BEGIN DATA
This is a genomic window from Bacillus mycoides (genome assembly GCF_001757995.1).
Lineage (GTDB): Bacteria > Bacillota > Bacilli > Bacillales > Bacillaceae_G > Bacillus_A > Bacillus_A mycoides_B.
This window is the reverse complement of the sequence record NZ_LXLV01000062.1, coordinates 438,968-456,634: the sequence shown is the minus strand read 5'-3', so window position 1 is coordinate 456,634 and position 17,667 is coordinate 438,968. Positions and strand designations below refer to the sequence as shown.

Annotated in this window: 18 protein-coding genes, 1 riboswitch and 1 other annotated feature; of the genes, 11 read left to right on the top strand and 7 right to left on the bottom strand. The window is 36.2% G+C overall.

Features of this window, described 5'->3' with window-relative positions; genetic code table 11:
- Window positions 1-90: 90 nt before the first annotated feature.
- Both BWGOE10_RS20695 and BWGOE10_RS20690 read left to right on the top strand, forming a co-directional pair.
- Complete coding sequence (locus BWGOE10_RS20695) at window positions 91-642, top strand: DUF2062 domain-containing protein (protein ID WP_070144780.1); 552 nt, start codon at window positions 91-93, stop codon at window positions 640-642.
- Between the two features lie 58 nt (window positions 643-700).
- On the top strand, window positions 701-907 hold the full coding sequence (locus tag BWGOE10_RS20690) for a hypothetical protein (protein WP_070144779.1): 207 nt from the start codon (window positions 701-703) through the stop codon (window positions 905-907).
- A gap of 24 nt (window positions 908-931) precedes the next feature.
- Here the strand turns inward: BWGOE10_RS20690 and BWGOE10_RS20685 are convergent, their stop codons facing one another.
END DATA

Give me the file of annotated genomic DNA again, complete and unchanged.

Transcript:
This is a genomic window from Bacillus mycoides (genome assembly GCF_001757995.1).
Lineage (GTDB): Bacteria > Bacillota > Bacilli > Bacillales > Bacillaceae_G > Bacillus_A > Bacillus_A mycoides_B.
This window is the reverse complement of the sequence record NZ_LXLV01000062.1, coordinates 438,968-456,634: the sequence shown is the minus strand read 5'-3', so window position 1 is coordinate 456,634 and position 17,667 is coordinate 438,968. Positions and strand designations below refer to the sequence as shown.

Annotated in this window: 18 protein-coding genes, 1 riboswitch and 1 other annotated feature; of the genes, 11 read left to right on the top strand and 7 right to left on the bottom strand. The window is 36.2% G+C overall.

Features of this window, described 5'->3' with window-relative positions; genetic code table 11:
- Window positions 1-90: 90 nt before the first annotated feature.
- Both BWGOE10_RS20695 and BWGOE10_RS20690 read left to right on the top strand, forming a co-directional pair.
- Complete coding sequence (locus BWGOE10_RS20695) at window positions 91-642, top strand: DUF2062 domain-containing protein (protein ID WP_070144780.1); 552 nt, start codon at window positions 91-93, stop codon at window positions 640-642.
- Between the two features lie 58 nt (window positions 643-700).
- On the top strand, window positions 701-907 hold the full coding sequence (locus tag BWGOE10_RS20690) for a hypothetical protein (protein WP_070144779.1): 207 nt from the start codon (window positions 701-703) through the stop codon (window positions 905-907).
- A gap of 24 nt (window positions 908-931) precedes the next feature.
- Here the strand turns inward: BWGOE10_RS20690 and BWGOE10_RS20685 are convergent, their stop codons facing one another.